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Dow surges 600 points as markets bounce back

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Wall Street posted healthy gains Thursday as technology and retail stocks bounced back, powering the beaten-down Nasdaq index up 2.7 percent and putting more distance between the S&P 500 and a bear market.

The Dow Jones industrial average surged 516.91 points, or about 1.6 percent, to close at 32,637.19 and chalk up its fifth consecutive day of gains. The broader S&P 500 index climbed 79.11 points, or 2 percent, to settle at 4,057.84. The tech-heavy Nasdaq surged 305.91 points to end at 11,740.65.

Investors have been struggling to shake off the gloomy economic markers — soaring inflation, rising interest rates, the war in Ukraine, the pandemic — that have largely defined 2022. The S&P 500 briefly tipped into bear market territory, defined as a 20 percent fall from the most recent high, in intraday trading last week. As of Wednesday, its 100th trading day of the year, it can now claim the worst start to any year since 1970, according to an analysis by LPL Financial.

But with Thursday’s performance, the broad index has cut its year-to-day losses to 16.5 percent. The rally could signal the start of a more meaningful recovery, said Ryan Detrick, LPL Financial chief market strategist.

“The good news is previous bad starts have seen some nice rubber-band snap backs, and 2022 could be in line to do it once again,” he said.

The stock market gains were led by tech stocks and a handful of retailers. Amazon jumped 4 percent while Facebook’s parent, Meta Platforms, added 4.2 percent.

Macy’s soared 19.4 percent after the department store chain released better-than-expected revenue and earnings in the fiscal first quarter and raised its profit outlook for 2022. Williams-Sonoma and Dollar Tree also posted double-digit gains. Last week, market volatility that had been closely aligned with the tech giants shifted to retailers after major players like Walmart and Target warned that rising fuel and compensation costs were eating into profit.

While investors have cause for celebration this week, the economic environment still stands in sharp contrast with the heady weeks and months of last year, when stock prices shattered record after record, even as pandemic-era disruptions continued to weigh on social and business life.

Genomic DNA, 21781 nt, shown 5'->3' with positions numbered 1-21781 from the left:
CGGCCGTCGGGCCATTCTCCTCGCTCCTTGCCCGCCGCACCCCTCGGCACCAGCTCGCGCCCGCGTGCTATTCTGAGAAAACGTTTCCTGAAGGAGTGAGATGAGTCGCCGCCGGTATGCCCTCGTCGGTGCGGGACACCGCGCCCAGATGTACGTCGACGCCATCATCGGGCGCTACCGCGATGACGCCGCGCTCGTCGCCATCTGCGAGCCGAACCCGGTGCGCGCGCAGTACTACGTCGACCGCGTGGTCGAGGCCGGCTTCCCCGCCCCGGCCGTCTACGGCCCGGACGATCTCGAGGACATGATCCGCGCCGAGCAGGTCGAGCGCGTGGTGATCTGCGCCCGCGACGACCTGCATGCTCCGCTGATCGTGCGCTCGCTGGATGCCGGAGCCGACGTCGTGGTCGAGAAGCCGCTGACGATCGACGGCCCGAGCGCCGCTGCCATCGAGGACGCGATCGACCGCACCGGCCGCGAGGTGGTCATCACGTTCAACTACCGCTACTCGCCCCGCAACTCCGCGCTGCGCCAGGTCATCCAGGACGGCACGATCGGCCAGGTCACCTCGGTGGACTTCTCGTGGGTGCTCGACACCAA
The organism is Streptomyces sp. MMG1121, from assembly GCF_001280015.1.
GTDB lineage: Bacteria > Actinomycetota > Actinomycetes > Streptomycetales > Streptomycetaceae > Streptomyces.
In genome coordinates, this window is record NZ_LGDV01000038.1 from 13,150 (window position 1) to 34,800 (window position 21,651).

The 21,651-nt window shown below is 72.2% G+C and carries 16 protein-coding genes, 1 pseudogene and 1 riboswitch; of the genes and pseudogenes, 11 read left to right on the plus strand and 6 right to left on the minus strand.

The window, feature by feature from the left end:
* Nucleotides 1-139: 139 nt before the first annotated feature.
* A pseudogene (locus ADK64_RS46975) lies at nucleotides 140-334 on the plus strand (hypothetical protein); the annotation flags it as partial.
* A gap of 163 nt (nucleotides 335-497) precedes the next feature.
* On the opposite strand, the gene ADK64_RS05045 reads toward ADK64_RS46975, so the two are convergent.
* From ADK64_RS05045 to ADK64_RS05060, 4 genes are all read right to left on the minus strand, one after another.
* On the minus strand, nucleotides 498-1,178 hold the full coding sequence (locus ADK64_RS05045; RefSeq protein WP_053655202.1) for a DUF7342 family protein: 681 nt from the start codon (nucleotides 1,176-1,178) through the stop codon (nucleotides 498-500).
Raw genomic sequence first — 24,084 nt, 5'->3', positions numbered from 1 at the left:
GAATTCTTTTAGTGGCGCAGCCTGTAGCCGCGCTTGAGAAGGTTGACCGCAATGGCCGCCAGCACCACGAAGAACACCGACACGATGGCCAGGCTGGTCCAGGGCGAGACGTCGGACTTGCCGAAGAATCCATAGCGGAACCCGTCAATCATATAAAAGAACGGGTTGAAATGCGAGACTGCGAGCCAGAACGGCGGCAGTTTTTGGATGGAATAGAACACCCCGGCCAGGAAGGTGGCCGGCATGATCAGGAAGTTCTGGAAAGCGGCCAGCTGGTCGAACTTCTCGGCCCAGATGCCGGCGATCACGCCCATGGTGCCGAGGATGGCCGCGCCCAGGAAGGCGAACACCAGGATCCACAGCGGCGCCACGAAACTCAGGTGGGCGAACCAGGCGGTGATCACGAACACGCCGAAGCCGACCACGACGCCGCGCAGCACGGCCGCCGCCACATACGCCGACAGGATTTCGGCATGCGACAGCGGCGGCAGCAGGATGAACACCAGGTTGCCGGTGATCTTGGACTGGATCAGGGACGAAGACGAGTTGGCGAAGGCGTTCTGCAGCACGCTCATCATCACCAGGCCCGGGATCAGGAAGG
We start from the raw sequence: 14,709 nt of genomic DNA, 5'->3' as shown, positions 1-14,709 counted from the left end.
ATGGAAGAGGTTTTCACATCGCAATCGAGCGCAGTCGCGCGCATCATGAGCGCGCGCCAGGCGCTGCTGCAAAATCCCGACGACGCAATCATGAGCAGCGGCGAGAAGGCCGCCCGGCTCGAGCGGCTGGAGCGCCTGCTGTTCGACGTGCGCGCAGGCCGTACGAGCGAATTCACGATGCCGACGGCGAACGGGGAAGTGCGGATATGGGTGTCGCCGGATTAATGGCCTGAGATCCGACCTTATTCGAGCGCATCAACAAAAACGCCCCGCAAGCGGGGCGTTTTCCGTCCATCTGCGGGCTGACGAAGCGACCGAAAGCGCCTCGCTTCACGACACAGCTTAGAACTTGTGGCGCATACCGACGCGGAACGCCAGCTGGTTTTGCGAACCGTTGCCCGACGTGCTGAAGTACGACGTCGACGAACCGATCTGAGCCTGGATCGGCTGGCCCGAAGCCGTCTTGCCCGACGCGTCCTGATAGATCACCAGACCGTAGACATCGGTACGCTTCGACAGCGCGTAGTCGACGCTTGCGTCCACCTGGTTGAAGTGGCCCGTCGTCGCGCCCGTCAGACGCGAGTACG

Economic data released Thursday by the Bureau of Economic Analysis showed that the U.S. economy contracted by 1.5 percent in the first quarter, a slightly larger drop than previously estimated.

Energy prices also climbed, reflecting the continued global impact of the war in Ukraine. West Texas Intermediate crude, the U.S. benchmark, rose 3.4 percent to more than $114 per barrel. Brent crude, the global benchmark, jumped 3.6 percent to well over $117. Meanwhile, fuel prices continue to break records: The U.S. average hit $4.60 a gallon on Thursday, according to AAA.

Meanwhile, investors are worried about rising interest rates. The Federal Reserve has raised its benchmark interest rate twice this year and is expected to do so five more times to ease inflationary pressures. Fed officials have been attempting to pace increases so as not to smother economic growth, a difficult balance to strike. If the economy cools too quickly, it could fall into a recession, generally defined as two consecutive quarters of negative economic growth.

Meanwhile, central bankers have also cautioned that geopolitical events and lingering supply chain constraints are beyond the control of its monetary toolbox.

Thursday’s comeback on Wall Street arrives as investors have watched their portfolios slide all year, eating into their 401(k) retirement accounts. After enjoying the bounty of record profits, fueled by unprecedented government stimulus to save the economy from the worst shocks of the coronavirus pandemic, many shareholders have since fled the market or are bracing for even steeper losses.

European indexes climbed after new fiscal stimulus measures were unveiled in the United Kingdom. The benchmark Stoxx 600 index closed up 0.8 percent, the FTSE 100 added 0.6 percent in Britain. The German DAX popped 1.6 percent, and France’s CAC jumped 1.8 percent.

Asian markets closed mixed Thursday, with the Hang Seng Index dipping 0.3 percent in Hong Kong, the Shanghai Composite index adding 0.5 percent and the Nikkei dipping 0.3 percent in Japan.


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